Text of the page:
OTT revenues to rocket to $42 billion by 2020
According to a new report from Digital TV Research:
- Global online TV and video OTT revenues (over fixed broadband networks for 51 countries) will reach $42.34 billion in 2020; up from $3.96 billion recorded in 2010 and the $19.03 billion expected in 2014
It seems online TV and advertising is the main driver behind the increase in OTT revenues. The US will be the main market for the foreseeable future but Japan and China are expected to move into second and third place by 2020.
- Online TV and video advertising has been the key driver for the OTT sector, with revenues of $8.3 billion expected in 2014, up from $2.4 billion in 2010. Rapid advertising expenditure growth will continue, to reach a global total of $18.1 billion in 2020.
All this is good news for companies like Netflix.
Reed Hastings, CEO of Netflix, last week stated that Netflix expected to achieve penetration of a third of homes seven years after launch.
- Extrapolating from this projection, Simon Murray of Digital TV Research estimates that Netflix is aiming for 104 million international subscribers by 2020 – and this is just for the countries where it has already launched.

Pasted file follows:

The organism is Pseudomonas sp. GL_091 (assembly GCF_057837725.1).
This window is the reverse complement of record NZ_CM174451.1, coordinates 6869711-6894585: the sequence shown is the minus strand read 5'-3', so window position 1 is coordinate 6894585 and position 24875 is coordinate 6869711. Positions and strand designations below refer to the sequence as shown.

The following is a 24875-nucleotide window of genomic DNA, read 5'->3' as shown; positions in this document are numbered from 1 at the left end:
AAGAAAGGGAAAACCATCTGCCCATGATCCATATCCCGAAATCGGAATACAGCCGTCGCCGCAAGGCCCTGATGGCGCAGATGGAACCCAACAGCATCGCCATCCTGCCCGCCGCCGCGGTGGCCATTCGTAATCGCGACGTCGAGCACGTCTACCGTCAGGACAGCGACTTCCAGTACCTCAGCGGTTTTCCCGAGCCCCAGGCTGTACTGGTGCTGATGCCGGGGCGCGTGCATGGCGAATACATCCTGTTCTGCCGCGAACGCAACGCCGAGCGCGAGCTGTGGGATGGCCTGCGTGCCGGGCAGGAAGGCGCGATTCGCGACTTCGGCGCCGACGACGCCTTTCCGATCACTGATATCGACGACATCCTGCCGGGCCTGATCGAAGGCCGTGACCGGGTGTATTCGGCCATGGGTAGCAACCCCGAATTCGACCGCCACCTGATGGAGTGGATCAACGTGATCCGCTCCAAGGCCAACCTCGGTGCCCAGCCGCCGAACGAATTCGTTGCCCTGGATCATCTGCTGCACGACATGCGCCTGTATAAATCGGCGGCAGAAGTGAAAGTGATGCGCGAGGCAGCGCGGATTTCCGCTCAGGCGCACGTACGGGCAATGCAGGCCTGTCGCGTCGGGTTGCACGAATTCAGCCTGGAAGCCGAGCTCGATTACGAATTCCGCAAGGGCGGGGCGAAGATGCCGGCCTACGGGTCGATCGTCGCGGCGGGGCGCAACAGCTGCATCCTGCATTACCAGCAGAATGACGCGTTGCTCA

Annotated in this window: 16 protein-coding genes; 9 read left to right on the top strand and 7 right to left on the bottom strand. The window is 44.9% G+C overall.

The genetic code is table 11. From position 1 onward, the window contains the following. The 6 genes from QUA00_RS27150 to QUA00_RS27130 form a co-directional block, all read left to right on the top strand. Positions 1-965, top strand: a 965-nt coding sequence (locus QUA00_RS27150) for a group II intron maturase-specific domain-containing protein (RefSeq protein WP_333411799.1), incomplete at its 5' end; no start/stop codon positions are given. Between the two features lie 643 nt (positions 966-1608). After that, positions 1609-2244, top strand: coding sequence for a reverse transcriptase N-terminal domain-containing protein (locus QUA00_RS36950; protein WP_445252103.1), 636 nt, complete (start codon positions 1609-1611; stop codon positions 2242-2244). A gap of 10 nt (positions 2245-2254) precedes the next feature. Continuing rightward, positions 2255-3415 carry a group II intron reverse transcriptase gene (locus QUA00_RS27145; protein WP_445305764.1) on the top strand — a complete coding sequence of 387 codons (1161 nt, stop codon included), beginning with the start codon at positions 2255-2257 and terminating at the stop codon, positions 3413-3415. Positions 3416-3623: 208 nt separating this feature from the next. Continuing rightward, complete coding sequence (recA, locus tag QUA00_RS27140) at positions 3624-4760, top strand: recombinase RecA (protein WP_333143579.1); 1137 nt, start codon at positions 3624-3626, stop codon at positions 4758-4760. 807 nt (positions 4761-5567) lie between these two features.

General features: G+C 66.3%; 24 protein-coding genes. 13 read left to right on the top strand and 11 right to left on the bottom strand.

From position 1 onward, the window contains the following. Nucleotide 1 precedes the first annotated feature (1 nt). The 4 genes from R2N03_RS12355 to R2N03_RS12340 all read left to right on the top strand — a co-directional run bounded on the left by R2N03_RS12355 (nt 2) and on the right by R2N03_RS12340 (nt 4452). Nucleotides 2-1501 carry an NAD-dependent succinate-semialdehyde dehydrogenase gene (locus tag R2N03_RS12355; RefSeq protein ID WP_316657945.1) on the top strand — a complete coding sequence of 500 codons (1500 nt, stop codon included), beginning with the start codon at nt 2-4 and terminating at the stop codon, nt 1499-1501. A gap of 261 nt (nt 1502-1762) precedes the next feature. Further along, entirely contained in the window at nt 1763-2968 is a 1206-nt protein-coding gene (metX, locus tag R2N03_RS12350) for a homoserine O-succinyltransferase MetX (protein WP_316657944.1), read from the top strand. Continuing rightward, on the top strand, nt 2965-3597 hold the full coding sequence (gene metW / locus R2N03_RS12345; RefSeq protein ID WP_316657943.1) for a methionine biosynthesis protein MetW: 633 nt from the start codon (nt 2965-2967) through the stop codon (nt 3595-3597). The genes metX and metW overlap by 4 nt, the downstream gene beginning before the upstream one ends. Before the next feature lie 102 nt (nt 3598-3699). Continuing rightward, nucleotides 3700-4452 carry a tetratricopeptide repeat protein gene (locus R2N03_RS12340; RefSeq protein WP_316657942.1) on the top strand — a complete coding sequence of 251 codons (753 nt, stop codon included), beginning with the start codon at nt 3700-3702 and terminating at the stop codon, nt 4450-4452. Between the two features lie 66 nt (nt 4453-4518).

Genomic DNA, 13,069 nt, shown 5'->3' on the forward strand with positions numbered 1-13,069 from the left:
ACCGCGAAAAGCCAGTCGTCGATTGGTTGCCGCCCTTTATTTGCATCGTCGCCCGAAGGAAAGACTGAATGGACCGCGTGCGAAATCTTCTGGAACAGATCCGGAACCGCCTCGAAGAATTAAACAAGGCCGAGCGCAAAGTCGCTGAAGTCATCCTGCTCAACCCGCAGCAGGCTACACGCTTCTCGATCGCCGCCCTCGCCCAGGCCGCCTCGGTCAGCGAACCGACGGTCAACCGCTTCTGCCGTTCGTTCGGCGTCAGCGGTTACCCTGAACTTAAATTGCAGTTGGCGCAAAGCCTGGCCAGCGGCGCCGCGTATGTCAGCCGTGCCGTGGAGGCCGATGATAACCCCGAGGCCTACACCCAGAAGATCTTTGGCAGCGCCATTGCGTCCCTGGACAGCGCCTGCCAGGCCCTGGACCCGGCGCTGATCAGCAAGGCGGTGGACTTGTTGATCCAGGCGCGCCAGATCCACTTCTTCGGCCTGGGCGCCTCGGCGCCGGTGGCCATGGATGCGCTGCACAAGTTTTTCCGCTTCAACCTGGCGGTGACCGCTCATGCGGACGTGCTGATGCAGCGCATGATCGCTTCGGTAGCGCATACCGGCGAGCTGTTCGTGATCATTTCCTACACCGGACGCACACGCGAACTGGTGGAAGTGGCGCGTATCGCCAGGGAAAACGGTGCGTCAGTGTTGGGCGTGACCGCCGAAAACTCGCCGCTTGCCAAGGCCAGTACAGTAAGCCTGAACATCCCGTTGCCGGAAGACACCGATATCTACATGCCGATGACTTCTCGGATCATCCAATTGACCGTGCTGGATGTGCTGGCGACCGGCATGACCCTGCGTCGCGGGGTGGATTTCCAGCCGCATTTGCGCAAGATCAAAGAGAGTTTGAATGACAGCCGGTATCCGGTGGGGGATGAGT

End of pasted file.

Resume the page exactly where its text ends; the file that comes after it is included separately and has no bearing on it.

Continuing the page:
While the rise in OTT revenues and OTT penetration is welcome news for Netflix and the like, what does it mean for fixed and mobile operators? Can the operator’s infrastructure and investment cycles keep pace with the expected growth in video? Is the current model sustainable?
Operators have long complained that they should not have to carry OTT traffic for free. Earlier this week MTN SA CEO Ahmad Farroukh, disparaged OTT players as ‘free riders’ (here). Although the likes of WhatsApp may be a threat to operators traditional revenues sources (Voice & SMS) it does cause too many traffic problems. Video is another story entirely.